The Renewable Energy Directive establishes an overall policy for the production and promotion of energy from renewable sources in the EU. It was emended in 2009, defining both European and national targets regarding the generation of renewable energy.
The European target was originally 20 per cent of the gross final consumption by the year 2020, while national targets varied among countries, according to the starting point and the overall potential for renewables in each country (from a minimum of 10% in Malta to 72% in Iceland).
On June 13th a revision of the Directive was defined. MEP and Council of Ministers negotiators, after the agreement of the European Parliament and EU member states, agreed that the revised Renewable Energy Directive will contain the new objective that renewables will supply at least 32 per cent of the EU’s gross final consumption by 2030.
…and new rights!
The revisions also propose to encourage more local ownership of renewable energy and enshrine in law the right of citizens to produce, consume, sell and store renewable energy.
The potential of renewable energy generated at the small scale has always been significant. The problem is that the way power is bought and sold easily fit with giant coal-plants or huge offshore wind turbines, but not so well with the mass production by millions of households. It’s a system set up for large energy companies who hire teams of traders to buy and sell their power.
“By disrupting this system, and enabling individuals and communities to produce renewable energy, millions of people will be able to more directly contribute to the fight against climate change — while helping to develop the renewable energy industry, cut electricity bills and reduce reliance on the traditional energy producers.” (Sebastian Mang, on Unearthed).
The Directive states the rule that those producing their own energy have to receive at least the market value for the surplus electricity they inject into the grid. That may sound obvious, but it is not what happens everywhere (in Spain for example, it was possible to produce energy and not being paid for the additional benefits provided to the system and the environment).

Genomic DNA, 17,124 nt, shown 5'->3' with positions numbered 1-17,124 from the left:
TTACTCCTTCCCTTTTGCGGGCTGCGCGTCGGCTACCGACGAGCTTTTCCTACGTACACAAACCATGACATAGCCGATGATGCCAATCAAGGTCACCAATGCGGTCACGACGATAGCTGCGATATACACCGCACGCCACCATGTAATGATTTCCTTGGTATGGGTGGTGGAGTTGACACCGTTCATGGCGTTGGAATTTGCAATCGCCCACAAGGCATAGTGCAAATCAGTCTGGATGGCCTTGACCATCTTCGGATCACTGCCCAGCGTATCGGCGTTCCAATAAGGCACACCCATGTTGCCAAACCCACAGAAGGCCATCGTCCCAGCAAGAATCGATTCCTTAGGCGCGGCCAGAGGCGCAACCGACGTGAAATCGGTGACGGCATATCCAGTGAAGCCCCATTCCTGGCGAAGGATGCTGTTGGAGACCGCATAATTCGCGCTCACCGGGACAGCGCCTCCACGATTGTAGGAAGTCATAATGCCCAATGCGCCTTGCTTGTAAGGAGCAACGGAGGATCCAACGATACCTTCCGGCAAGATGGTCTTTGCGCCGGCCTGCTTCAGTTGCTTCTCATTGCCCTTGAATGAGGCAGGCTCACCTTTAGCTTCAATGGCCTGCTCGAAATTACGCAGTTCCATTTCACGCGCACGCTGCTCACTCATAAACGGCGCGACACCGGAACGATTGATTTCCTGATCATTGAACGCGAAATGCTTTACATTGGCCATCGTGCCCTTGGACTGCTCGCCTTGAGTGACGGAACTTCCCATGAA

Another innovation is the introduction of new electricity sharing schemes providing renewable energy to low-income consumers by allowing electricity credits generated in one location to be bought and sold or transferred to the electricity bill of another location. This will enable people living in buildings unsuitable for roof-top solar, such as flats and apartments, to still be active in the electricity market.
Finally, there is also an acknowledgement that empowering local people to participate in renewable energy projects results in higher levels of acceptance and enthusiasm for renewables and that local involvement is key to pushing an energy transition and increasing renewable energy capacity in the future.
The importance of incentivating the small scale production of energy
The revision of the Directive opens wide new paths for the development of renewables in Europe. Member States, but also every single citizen, is called to cooperate in order to enhance the potential of these energy sources and the whole sector in order to deal with the climate change problem and the reduction of GHGs into the atmosphere. If we want citizens to be proactive, first of all, we have to provide them with the means in order to do that and to support them in all their actions (paying them for the benefits they generate is a “good” way of doing that, also considering that the installation of solar panels is generally expensive and not always covered by a proper mechanism of public subsidies).